A lot of people might be interested on the benefits of dethatching. There are certainly instances where dethatching is for the best. People certainly do not want to be in a situation where they get rid of all of the thatch in a given yard. It’s important to have a balance between the levels of thatch, the root systems, and the shoots of the plants. That’s the answer to the question:
Does dethatching help your lawn?
Of course, just knowing that there needs to be some sort of a balance in place is not necessarily going to be hugely useful for a lot of people. It’s almost intuitive that people need to have something between the roots and shoots of the plants in order to help them grow more successfully. Some thatch is necessary for the health of a lawn. It makes sense that this would be the case. The real question should then concern exactly what constitutes ‘too much’ thatch.
Thatch is made from stems, leaves, and roots. Some of this material is still alive, and some of it is dead. It’s a natural part of a given ecosystem, which is one of many reasons why it is not desirable to get rid of it altogether for the sake of a lawn. However, some degree of dethatching can be helpful for any lawn.
Ideal Thatch Levels
Obviously, it can be difficult to say exactly how much thatch a given yard should have. However, it is clear that it is a good idea for the thatch layer to measure around one half or three quarters of an inch. If there is a small and compact layer of thatch like this, it can actually help a lawn in many ways. In fact, removing this thin layer can actually be very problematic for a lot of reasons.
A thin layer of thatch will cause the soil to become healthier, mulching and nourishing it at the same time. The soil will also become cushioned, making it that much easier for it to get all of the support that it needs. Thatch can truly manage to offer a lot of support for the soil, which has a tendency to lack that kind of support at the best of times anyway.
There is also the fact that thatch is very valuable when it comes to stopping the water loss that can occur under these circumstances. It will typically slow down the rate of the water loss, which can be enough to help to nourish the soil and keep it moist. Given the rate at which water can be lost under these circumstances, it is useful to have thatch in place to retain some of the moisture that can be lost along the way in a soil ecosystem.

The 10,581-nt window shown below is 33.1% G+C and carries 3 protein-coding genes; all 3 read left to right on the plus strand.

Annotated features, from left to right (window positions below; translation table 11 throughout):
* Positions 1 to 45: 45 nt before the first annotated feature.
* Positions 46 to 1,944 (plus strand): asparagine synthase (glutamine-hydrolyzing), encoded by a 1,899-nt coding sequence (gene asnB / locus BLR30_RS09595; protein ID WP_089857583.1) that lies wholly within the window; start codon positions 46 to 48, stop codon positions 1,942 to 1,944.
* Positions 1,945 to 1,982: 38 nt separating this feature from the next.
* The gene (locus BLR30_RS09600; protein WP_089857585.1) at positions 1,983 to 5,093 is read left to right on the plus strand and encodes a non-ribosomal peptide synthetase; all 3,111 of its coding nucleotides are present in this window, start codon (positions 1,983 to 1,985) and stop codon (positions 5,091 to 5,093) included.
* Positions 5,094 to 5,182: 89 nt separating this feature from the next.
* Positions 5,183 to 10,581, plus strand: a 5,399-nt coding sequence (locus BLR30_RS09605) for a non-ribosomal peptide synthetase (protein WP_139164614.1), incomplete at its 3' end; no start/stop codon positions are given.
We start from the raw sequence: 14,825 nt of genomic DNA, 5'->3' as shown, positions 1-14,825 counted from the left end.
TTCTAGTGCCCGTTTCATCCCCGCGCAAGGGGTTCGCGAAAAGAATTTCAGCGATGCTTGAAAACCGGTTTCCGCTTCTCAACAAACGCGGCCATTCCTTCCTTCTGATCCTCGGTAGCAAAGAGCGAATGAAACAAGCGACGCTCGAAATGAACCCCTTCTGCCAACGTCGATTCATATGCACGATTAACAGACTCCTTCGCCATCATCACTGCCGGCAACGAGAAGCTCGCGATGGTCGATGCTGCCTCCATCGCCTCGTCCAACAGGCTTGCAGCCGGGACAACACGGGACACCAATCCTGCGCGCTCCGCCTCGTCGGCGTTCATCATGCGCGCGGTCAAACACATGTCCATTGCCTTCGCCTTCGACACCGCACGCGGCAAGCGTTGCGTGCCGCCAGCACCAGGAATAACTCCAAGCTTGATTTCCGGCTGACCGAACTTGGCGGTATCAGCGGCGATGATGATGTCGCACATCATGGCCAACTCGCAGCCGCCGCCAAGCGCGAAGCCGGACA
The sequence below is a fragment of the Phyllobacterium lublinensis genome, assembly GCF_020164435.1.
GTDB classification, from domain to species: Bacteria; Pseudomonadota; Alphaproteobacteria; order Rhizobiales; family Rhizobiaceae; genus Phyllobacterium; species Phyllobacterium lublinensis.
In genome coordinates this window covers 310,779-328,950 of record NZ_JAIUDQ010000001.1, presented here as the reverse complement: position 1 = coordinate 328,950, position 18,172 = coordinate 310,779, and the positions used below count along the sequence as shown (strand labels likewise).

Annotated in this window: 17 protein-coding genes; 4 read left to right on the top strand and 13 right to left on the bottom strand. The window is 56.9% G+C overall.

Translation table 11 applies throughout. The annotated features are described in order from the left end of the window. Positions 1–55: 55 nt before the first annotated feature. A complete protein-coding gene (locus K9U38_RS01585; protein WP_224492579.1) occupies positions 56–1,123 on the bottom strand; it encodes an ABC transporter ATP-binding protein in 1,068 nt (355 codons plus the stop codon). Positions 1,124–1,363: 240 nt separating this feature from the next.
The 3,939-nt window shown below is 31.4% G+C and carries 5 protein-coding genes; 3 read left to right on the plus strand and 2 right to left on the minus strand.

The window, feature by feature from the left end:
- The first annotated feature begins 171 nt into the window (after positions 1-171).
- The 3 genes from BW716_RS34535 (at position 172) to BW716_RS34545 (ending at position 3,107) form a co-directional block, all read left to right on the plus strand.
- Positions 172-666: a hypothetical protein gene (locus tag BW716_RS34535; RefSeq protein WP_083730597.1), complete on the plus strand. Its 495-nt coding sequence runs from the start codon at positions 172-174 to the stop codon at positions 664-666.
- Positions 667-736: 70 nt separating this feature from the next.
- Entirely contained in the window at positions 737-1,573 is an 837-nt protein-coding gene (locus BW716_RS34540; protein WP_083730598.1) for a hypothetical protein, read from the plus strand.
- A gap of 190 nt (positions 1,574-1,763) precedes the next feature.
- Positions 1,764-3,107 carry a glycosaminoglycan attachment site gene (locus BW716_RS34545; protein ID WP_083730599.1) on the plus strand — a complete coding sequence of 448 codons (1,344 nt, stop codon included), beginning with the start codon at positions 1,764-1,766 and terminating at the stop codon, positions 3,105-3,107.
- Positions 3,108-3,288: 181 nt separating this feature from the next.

The temperature of the soil will also have a tendency to change much more rapidly than people might think. The rate of temperature change might also be different compared to the rate of temperature change elsewhere in a given ecosystem. The grass crowns will be much more insulated as a result of all of the thatch, and this will tend to make things easier for the people who are trying to maintain their grass in a time of extreme temperature variations.
There are some points in the year where the temperatures are going to change so much that it is certainly important to give the grass some defenses, and it makes a big difference if the thatch levels in the ground are ideal.
Too Much Thatch
The lower grass blades will actually not be able to get the sunlight that they need if the thatch layer has become too thick. This automatically means that some of the grass could die if the thatch layer becomes too thick in a given yard.
Essentially, very thick thatch can more or less create a situation where the soil will have this very thick layer on top that is going to disrupt the natural flow of nutrients and everything else. Water and fertilizer will not be able to get to the soil as easily under these circumstances. Since pest control and disease control will not be able to get there either, that will only make things more difficult for the people who are trying to maintain a given yard or garden.
The grass blades can actually start to dry out under these circumstances. This clearly means that they are not going to get the moisture that they need. However, it also means that they are going to be that much more vulnerable to disease. A layer of thatch that is much too thick can truly cause an entire lawn to become diseased, causing a particular area to suffer when it comes to nourishment and stopping people from being able to prevent problems with a lawn from happening in the first place.
The Value of Dethatching at the Right Time
Under these circumstances, dethatching will certainly help a given yard or garden. People just have to have some way of determining whether or not the yard has reached the point where the thatch layer is too thick. Having the right level of thatch is truly one of the most important parts of lawn maintenance, even though it is something that a lot of people have a tendency to neglect at different points.
There are ways to measure the thatch content of a yard, or at least estimate how much it is likely to have. It is sometimes difficult to know for sure. However, if people are able to recognize the symptoms of a yard that does not have enough thatch, they can sometimes work backwards in order to figure out if they should avoid dethatching. Similarly, the yards that do have a lot of problems with too much thatch can develop a set of recognizable symptoms.
Heavy clay soil is more likely to develop issues with thatch. Using too much water or fertilizer that is made with nitrogen can also help. At the right time, dethatching can still make all the difference.